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February Is Black History Month – What Does It Look Like Through the Eyes of A Black Professional Woman & Mother?

By January 31, 2022August 5th, 2022Current Events

Celebrating Black History Month 2022 (February 1-March 1) revisits racism, urging a think-back to its origins. How far have we come and how far haven’t we come in 400 years? What does it mean when partisan politics makes voting for all Americans an obstacle course for some sectors who may favor the opposition?

Here’s how it looks to one of our own, a Black women executive at A Case for Women.

Can you speak to the core of it [racism]?

T: For me, racism brings to mind the word addiction. Any addiction can only be healed by first acknowledging the original wounds. Black America’s addiction, in simplest terms, is angry inferiority. The racist’s addiction is possibly angry superiority. We can speculate about the nature of the wounds on either side, but one point is absolute: People are only capable of unkindness to others when they are at war within themselves.

#MitchPlease has gone viral because so many people of color (POC) are outraged. What thoughts would you offer the outraged?

Whites and Blacks are so accustomed to wearing a metaphorical mask each day to cover generations of wounds buried in their DNA. The mask gets very heavy to carry sometimes and it cracks.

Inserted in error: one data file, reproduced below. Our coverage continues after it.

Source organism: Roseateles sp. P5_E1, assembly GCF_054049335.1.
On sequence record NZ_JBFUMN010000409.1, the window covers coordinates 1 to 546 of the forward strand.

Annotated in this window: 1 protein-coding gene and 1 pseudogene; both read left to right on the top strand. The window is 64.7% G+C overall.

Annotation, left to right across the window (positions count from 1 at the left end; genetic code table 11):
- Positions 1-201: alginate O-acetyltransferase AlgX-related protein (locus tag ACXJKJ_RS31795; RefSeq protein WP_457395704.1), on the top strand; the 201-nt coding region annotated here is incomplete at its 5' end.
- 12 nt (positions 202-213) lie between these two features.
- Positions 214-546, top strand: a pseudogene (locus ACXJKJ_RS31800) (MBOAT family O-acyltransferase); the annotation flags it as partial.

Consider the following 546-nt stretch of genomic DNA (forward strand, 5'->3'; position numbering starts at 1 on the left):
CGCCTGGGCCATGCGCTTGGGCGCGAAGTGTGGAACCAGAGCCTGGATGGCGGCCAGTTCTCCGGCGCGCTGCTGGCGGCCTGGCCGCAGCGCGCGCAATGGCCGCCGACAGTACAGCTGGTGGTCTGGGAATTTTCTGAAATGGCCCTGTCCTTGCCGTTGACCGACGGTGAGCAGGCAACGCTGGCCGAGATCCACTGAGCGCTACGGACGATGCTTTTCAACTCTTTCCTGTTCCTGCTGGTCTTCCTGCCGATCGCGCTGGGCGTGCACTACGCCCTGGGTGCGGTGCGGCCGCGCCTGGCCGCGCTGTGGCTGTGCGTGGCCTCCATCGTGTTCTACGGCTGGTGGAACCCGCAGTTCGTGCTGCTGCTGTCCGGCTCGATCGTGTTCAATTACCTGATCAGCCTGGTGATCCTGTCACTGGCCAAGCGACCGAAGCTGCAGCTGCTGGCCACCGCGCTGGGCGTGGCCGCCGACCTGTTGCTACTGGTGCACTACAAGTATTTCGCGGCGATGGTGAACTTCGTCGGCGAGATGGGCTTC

Senator McConnell’s mask, for an instant, cracked and the slip-up was right there waiting. He said what he meant, rather than what he intended to mean. He intended to mean, as he later said, that his party chose a brief moment of power over, what was it? … shattering the soul of the Senate.

Also we, Americans, are a reactionary society, but a fair amount of Black people are swallowed by inertia. Some use this despair as a crutch, and possibly their reason for not engaging more fully in the process that governs us. For months, red flags have been waving SOS over endangered voting rights, but too many Black Americans have dismissed the warnings until after the fact.

Do you wish for a bigger platform to effect change?

T: No, I need to advocate; even if I can’t be on the frontline in Washington, I can still be on the frontline in my family and community. I want my children to see what’s happening now, and give them the background I was fortunate to learn firsthand from my parents and elderly grandparents. That is the rock I can throw in the pond to make ripples.

Your own private protest..

T: Definitely. Two kinds of people are involved in any protest: the face of the protest and those behind the curtain. Both are important. I’m behind the curtain. Every day, regardless of how you look on the outside, you’re afforded the opportunity to open your eyes and take a breath. Subsequent choices follow, but there is no difference in the initial opportunity afforded. 

People of color who are possibly more aware and empowered with knowledge- have to do better in our own communities, which will push the hand of the powerful who represent us. If enough of us push, lawmakers will eventually feel enormous pressure. Pressure brings forth diamonds. If enough of us say, “This is an injustice, this isn’t fair,” one day those in power will stop regarding us as invisible.

And to Mitch McConnell, you say?

T: The same thing that gives you the privilege of using your voice is what you’re taking away from us.

The Smithsonian National Museum of African American History & Culture is a great place to visit in person and virtually. Learn about their resources for educators, students and adults here: